There is an approximate four year period - from late 1932 through late 1936 - when Lane exited Hollywood and the movie business. During that time, scuttlebutt is that he did some plays (in Cincinnati and other locations) and also worked for and/or owned a photography/photo illustrator studio in New York City (and that work may have included some print ads for large corporate clients). There is a Summer, 1937 newspaper tidbit which could be true or planted by Lane's employer at that time, 20th Century Fox. It reads (partially): "Allan Lane ... when he headed the company of New York photographic illustrators known as "Allan Lane, Inc."" Sadly, the 1932-1937 New York city directories and telephone books are not online. Hopefully, an Old Corral visitor will volunteer to visit the New York City Public Library and do a check for an Allen Lane residence and business.

Lane's brief football career is a bit clearer.

Bobby Copeland sent me several newspaper articles. One was written by Joe Gootter who was sports editor for the Paterson (New Jersey) Evening News. Gootter connected with Lane during the filming of CHARLIE CHAN AT THE OLYMPICS (Fox, 1937) which was released in May, 1937. His writeup mentions Lane playing for the Paterson Panthers (Paterson, New Jersey) and Orange Tornadoes (Orange, New Jersey). And a quote from Lane about Notre Dame: "He admitted this though --- he played one year of football at Notre Dame. Then ineligibility forced him out." The other couple of newspaper articles mention "Al Lane" playing backfield and punting for the Paterson Panthers.

Gerald Griffore sent me a lengthy profile on Lane from the August, 1938 Screen Book magazine. Authored by Monroe Quigg and titled "Allan's Lane To Fame!", Lane mentions his old Cincinnati Reds football team. He claims that he won letters in football, baseball and basketball at Notre Dame; played golf in various amateur tournaments; had a 692 score in bowling; more. Additionally, he loved baseball and on his days off, he shagged fly balls and trained with the Chicago Cubs and Chicago White Sox baseball teams.

There are other newspaper blurbs on Lane and football. For example, the February 17, 1938 issue of the Paterson, New Jersey Messenger has an article about Lane as the lead in THE DUKE COMES BACK (Republic, 1937) and "Lane is the famous 'Booter' who played such sensational football with the Paterson Panthers."

Hoping to get additional confirmation regarding Lane's pro or semi-pro football career, I contacted the Professional Football Researchers Association which has a website at:

Ken Crippen and Bob Gill confirmed Lane's brief football career:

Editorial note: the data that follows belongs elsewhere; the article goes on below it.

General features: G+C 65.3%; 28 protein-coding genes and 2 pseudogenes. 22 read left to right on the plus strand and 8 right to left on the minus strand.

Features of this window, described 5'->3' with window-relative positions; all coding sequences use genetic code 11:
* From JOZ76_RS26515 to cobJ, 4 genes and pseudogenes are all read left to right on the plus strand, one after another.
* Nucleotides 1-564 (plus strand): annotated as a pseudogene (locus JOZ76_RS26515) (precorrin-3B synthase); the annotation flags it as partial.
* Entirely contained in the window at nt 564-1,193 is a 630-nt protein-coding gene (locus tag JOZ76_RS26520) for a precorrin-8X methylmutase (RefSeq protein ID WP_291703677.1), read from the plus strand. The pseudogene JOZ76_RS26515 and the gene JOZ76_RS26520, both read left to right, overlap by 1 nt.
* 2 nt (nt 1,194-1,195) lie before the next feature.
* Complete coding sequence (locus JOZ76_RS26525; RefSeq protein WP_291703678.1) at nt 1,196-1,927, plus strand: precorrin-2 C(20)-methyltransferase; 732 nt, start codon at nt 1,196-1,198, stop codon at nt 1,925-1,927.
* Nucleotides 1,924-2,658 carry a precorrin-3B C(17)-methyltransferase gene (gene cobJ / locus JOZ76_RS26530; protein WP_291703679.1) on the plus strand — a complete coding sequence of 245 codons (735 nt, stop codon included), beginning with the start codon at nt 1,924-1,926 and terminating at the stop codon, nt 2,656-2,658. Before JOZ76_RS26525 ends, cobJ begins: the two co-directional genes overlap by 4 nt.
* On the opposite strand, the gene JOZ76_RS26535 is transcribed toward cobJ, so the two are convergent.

"I have him playing in 1934 with the East Orange Tornadoes, as a halfback. After five games, he and two other players quit because the team owed them money ($130 in Lane's case), and he finished the season with the Paterson Panthers, a new team that year. That's the only season where he shows up with any team I know about. It was also the second (and last) season for the Cincinnati Reds in the NFL, and he could easily have been in camp with the Reds, and played an exhibition game or two with them, before joining Orange. I have Lane's college listed as Occidental, and whether I got it from a newspaper or a program, it's not guaranteed to be right. But I checked a Notre Dame media guide, which lists the members of the teams each year, and Lane (or Albershart) isn't included. He could've played as a freshman or something, I suppose; if there's any real evidence that he did play at Notre Dame, I'd like to know."


Football book author John Maxymuk has a website which includes listings of the 1929-1930 Orange/Newark Tornado players. Lane or Albershart is not on the list:
That website address was no longer working, but is available at the Internet Archive Wayback Machine:

Likewise, Lane or Albershart is not on the Orange/Newark Tornado roster at the website:
That website address was no longer working, but is available at the Internet Archive Wayback Machine:

Nor was he listed at the Pro Football Reference website:

The East Orange Tornadoes (Orange, New Jersey) became the Newark Tornadoes, and only existed for two seasons, 1929 and 1930:

NFL records indicate that the Cincinnati Reds were a National Football League team that played the 1933 season and the first eight games of the 1934 season before shutting down due to financial issues / missed dues to the NFL. There's a history of the team at:

The Pro Football Reference website has no info on a Lane or Albershart playing during the Cincinnati Reds brief lifespan: